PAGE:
There was a great post recently on the Irish Autism Action Blog which included a link to online tests by Simon Baron-Cohen which would give you an indication of how strong your inner aspie actually is... Have a go and see how you score ;)


Jen said...

Oh dear, you could have been writing about me lol. I like routine, resist change, hate to have my sense of balance or symmetry offended (hate the alfa romeo with the number plate off to the side!!). Love my gadgets, esp my laptop, and anything computery. I kind of like my own company too, I am perfectly good company for myself :) Great post xx Jen. (ps, I have a stitch unpicker if you want a lend)

Anonymous said...

great blog petunia. iv noticed a few small things bout myself. hav to have alot of things in pairs or things have to be even.
my biggest one is how hard it is for me to make eye contact. i hav to look just behind someone and focus on that. must try that test lol

Lisamaree said...

While I have a lot of Aspie traits I feel they have helped me a lot in life. Being obsessive compulsive might cause problems, but being hyperactive means I get a lot done at the same time - useful when you are a working parent. I'm also very thick about human behaviour, and it means you don't feel held back. When people are trying to politically manoeuvre around you, you don't notice and just plough on successfully as it happens.
Conversely I can be a really good quiet observer. in that peripheral way that our kids have. It's just when they start acting up that I get confused.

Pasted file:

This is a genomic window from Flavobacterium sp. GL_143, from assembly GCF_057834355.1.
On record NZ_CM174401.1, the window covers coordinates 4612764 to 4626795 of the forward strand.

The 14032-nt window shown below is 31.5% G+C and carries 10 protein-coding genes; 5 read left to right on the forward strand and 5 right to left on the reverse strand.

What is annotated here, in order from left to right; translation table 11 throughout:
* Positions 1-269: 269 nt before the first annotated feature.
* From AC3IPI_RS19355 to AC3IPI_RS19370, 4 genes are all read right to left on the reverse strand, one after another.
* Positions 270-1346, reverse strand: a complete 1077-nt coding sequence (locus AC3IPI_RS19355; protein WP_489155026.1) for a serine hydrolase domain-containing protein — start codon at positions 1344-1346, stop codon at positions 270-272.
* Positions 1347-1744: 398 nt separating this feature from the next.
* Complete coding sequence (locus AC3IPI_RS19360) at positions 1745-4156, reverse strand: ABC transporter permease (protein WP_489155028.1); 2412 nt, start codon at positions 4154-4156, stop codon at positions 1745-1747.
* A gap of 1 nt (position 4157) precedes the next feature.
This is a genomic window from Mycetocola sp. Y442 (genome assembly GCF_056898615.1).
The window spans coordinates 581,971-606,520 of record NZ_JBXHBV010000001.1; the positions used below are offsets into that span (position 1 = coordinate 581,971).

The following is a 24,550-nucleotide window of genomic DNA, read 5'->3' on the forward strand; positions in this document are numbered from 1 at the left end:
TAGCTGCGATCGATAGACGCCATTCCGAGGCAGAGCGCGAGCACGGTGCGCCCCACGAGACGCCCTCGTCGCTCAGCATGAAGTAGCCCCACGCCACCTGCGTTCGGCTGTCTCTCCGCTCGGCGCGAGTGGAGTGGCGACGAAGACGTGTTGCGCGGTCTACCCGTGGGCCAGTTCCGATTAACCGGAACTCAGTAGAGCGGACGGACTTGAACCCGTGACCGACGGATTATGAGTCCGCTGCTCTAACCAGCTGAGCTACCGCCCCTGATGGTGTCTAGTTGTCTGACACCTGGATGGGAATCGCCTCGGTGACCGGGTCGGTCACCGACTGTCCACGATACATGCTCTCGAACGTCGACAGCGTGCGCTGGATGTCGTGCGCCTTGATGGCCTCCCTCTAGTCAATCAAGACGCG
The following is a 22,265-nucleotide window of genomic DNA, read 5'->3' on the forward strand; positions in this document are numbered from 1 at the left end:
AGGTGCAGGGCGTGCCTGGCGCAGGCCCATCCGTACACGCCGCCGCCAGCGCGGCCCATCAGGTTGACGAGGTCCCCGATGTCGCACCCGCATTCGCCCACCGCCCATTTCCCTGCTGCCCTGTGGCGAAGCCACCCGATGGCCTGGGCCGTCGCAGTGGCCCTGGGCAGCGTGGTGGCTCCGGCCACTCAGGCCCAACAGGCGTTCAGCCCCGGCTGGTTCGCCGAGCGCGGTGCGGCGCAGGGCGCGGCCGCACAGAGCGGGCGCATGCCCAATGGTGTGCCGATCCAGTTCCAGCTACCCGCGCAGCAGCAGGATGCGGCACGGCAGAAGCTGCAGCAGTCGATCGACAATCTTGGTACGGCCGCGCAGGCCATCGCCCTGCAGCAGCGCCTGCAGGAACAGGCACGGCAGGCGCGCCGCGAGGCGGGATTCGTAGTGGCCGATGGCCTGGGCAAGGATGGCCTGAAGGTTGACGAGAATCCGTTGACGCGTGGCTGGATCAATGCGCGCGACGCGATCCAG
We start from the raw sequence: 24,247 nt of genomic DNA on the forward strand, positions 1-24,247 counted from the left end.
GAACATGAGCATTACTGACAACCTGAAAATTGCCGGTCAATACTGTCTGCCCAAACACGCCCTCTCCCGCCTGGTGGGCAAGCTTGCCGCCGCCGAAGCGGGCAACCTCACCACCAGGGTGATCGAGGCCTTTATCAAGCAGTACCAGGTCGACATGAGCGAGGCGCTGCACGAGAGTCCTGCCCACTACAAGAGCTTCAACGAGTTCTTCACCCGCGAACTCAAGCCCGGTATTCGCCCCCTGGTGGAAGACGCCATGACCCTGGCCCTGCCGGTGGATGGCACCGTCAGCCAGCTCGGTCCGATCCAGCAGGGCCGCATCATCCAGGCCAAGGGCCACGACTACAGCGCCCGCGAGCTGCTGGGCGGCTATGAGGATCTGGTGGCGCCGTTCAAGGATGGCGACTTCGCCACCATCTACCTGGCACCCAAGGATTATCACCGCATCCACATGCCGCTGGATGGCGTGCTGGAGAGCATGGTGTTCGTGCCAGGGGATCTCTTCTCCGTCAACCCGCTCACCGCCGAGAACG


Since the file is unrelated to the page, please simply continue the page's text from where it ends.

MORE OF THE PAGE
And oh my god, how much do I love my iPHONE!! xx

Petunia said...

I omitted to mention in the original post that one of my major quirks at this time is my attraction to the indicators on my car... I changed it a while back and discovered that the new one has the perfect pitch tick tock and have found myself leaving the indicator on far longer than necessary when the roads are empty to fulfil my sensory need for this sound :)

Thanks for the comments girls, I will definitely have to invest in a stitch picker Jen! I tried long and hard to resist the iphone til you told me Lisa "if it were legal, I'd marry mine!"... hehe xx

Casdok said...

Our quirks make the world go round!

Jean said...

Love this post petunia...really tickled me!!! I have so many red flags I'm at risk of being invited to live in North Korea

Elaine Caul said...

Great post Petunia! Can relate to the itchy labels in clothes thing, obsessively cut the labels out of my clothes before wearing them. Just love technology as well, I'm a classic nerd in real life! xoxo

Kim Wombles said...

Great post! I did the Baron-Cohen tests (the AQ, the Sytemizing Quotient and Empathising Quotient back in June and put them on my blog;

I've always said and have it on Detritus, that what do you expect when geeks and nerds with issues marry?

Well, the answer in our family turned out to be three very wonderful, challenging, quirky children who need some extra help navigating the world because of sensory issues and unique ways of processing the world. :-)